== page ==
Inside the popper chamber. The vents visible are important as airflow is used to circulate the beans and prevents scorching the lower ones and leaving the uncooked ones on top.



80g of beans approximately 1/2 a cup by volume if you don't have scales. Side note not all beans are the same size and do vary in density this also plays a factor in perfecting the roast down the track.



The airflow as mentioned above will keep the beans going, I find that until the beans start to swell and get to FC a little additional stirring helps a lot to keep the beans in motion. Another technique I have seen used is to hold the popper on a bit of an angle initially to help the movement of beans.



Slight colour change before FC from Green to Pale Yellow, notice the volume change between the photo above. By this stage the beans have reduced in density to circulate by themselves.



Nearly at SC (second crack) beans have further increased in volume and colour is approaching what you would typically recognise as Roasted Coffee.


Finished and cooled. You will notice I have circled up two beans in particular these are actually 'defects'. Depending on the beans there is a myriad of different defects that occur in Green and Roasted Coffees but these are worthy of another entire book. Quakers, splits, chips, hollows (the circled ones), scorching, tipping ...... Its a long list. Best thing to do is sip it and see.


If your roasting with this method is under say 4 or 5 minutes then it is less than ideal so time to look at modding your popper a little  ;D

The key thing to me is roasting is fun and a learning thing whatever method you use, there are no right and wrong answers it is part science part technique and a lot of practice and refinement.

Koffee Kosmo

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This roasting method was taught to me by my grandmother
I have used it on many occasions and have made a couple of streamlined changes

Roasting equipment needed

1 X Gas Hob ( I use the Wok type on my BBQ )
1 X  2 Lt pot with long handle ( Cast Iron is best or Stainless Steel with thick base)
1 X Wire Whisk for stirring/agitating
1 X Hairdryer   

Roast Method

You should start at half heat increasing as the roast progresses,
Use a whisk to stir continually without stopping at a steady but comfortable pace
A whisk not only helps to agitate thoroughly & evenly, it also helps to strip away the husk

Stir in both directions left and changing to the right
When you see the beans going yellow (about 4-5 minutes) the husk should be starting to peel off the beans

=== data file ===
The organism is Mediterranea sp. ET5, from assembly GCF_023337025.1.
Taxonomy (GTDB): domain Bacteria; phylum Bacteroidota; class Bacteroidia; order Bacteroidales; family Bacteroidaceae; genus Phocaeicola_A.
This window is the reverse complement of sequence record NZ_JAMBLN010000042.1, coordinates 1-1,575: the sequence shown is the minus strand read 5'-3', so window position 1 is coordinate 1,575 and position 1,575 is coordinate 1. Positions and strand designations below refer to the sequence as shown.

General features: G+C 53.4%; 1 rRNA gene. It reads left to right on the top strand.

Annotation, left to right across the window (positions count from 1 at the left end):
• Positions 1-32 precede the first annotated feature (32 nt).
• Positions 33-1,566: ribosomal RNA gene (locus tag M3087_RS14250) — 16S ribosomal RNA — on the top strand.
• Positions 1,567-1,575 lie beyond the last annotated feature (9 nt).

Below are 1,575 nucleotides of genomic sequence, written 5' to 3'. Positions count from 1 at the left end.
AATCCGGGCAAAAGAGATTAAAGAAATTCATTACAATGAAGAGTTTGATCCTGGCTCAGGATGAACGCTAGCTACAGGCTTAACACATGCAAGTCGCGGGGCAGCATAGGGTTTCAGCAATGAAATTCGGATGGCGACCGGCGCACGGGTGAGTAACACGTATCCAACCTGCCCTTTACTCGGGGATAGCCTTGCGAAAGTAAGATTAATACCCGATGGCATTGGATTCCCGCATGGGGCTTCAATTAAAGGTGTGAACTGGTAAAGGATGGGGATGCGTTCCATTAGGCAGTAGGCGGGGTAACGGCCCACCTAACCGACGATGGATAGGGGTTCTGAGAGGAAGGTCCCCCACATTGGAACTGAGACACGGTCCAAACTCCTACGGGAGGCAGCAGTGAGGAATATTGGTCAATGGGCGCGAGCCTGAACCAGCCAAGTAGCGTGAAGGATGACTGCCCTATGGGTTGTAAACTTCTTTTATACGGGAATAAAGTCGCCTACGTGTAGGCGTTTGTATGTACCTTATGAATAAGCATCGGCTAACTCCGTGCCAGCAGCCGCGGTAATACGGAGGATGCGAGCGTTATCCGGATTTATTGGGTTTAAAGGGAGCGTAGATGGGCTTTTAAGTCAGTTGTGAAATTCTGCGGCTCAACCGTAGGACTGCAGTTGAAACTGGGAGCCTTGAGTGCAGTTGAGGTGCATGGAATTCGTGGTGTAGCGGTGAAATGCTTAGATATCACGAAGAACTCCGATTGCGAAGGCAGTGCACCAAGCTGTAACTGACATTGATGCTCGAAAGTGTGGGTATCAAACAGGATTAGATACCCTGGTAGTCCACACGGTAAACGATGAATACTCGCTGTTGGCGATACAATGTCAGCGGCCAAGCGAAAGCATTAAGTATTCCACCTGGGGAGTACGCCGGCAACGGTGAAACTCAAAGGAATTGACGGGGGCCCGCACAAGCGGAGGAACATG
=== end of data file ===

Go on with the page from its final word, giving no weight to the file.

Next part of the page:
Take pan off the heat (don
Bezzera Strega Lever: BNZ MD74 conical grinder
Pullman Barista Tamper Convex:  Designer of the KKTO Home Roaster: 5 Hand grinders:
Web site - www.koffeekosmo.com
Blog - http://koffeekosmo.blogspot.com

Bean Flying

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ZERO plans to add Corettos, modded poppers etc to here it is old school simple and dirt cheap, open a new thread and discuss them  8)

Want to get more heavily into temperature profiling or roast timing then also best to discuss separately but if your after general guidance and a place to start then ask away.

Last place keeper post here but will remove it most likely.

Topic is open so get into your roasting and have fun.  8)

C-man

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This roasting method was taught to me by my grandmother
I have used it on many occasions and have made a couple of streamlined changes

Roasting equipment needed

1 X Gas Hob ( I use the Wok type on my BBQ )
1 X  2 Lt pot with long handle ( Cast Iron is best or Stainless Steel with thick base)
1 X Wire Whisk for stirring/agitating
1 X Hairdryer   

Roast Method

You should start at half heat increasing as the roast progresses,
Use a whisk to stir continually without stopping at a steady but comfortable pace
A whisk not only helps to agitate thoroughly & evenly, it also helps to strip away the husk

Stir in both directions left and changing to the right
When you see the beans going yellow (about 4-5 minutes) the husk should be starting to peel off the beans
Take pan off the heat (don
Rancillio S24  HG one bench grinder Rosco mini- Hand grinder,  Presso,  modded popper

Koffee Kosmo

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How much beans are we talking here?



I have regularly roasted 400 to 500 grams with a high rate of success

KK
Bezzera Strega Lever: BNZ MD74 conical grinder
Pullman Barista Tamper Convex:  Designer of the KKTO Home Roaster: 5 Hand grinders:
Web site - www.koffeekosmo.com
Blog - http://koffeekosmo.blogspot.com

askthe coffeeguy

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POPCORN POPPER Yes it really does work :o

While this might sound like a strange bit of gear to roast coffee in it is probably the easiest way of all the cheapy methods to have a bash. My Popper was under $20 of ebay and came with a 'free' bag of popcorn  :)

Not all poppers are equal, some will roast way to fast and they can be a little prone to early onset failures. There is also a heap of people who have played with poppers to extremes if you want to follow these couple of links to some OTT mods.
Insert Frankenpopper and other links.......

The popper I have runs around 6-10 minutes depending on the quantity of beans used but generally 80g works. Experiment with your standard one between 60-100g for a start. Beer is purely optional but in 30 degrees it helps find your inner roaster  8).

Most important bits are spoon 'handle' for a little agitation while starting, popper and the sieve for cooling. Timer is more of a check as you have fairly limited control over the roast.



Inside the popper chamber. The vents visible are important as airflow is used to circulate the beans and prevents scorching the lower ones and leaving the uncooked ones on top.



80g of beans approximately 1/2 a cup by volume if you don't have scales. Side note not all beans are the same size and do vary in density this also plays a factor in perfecting the roast down the track.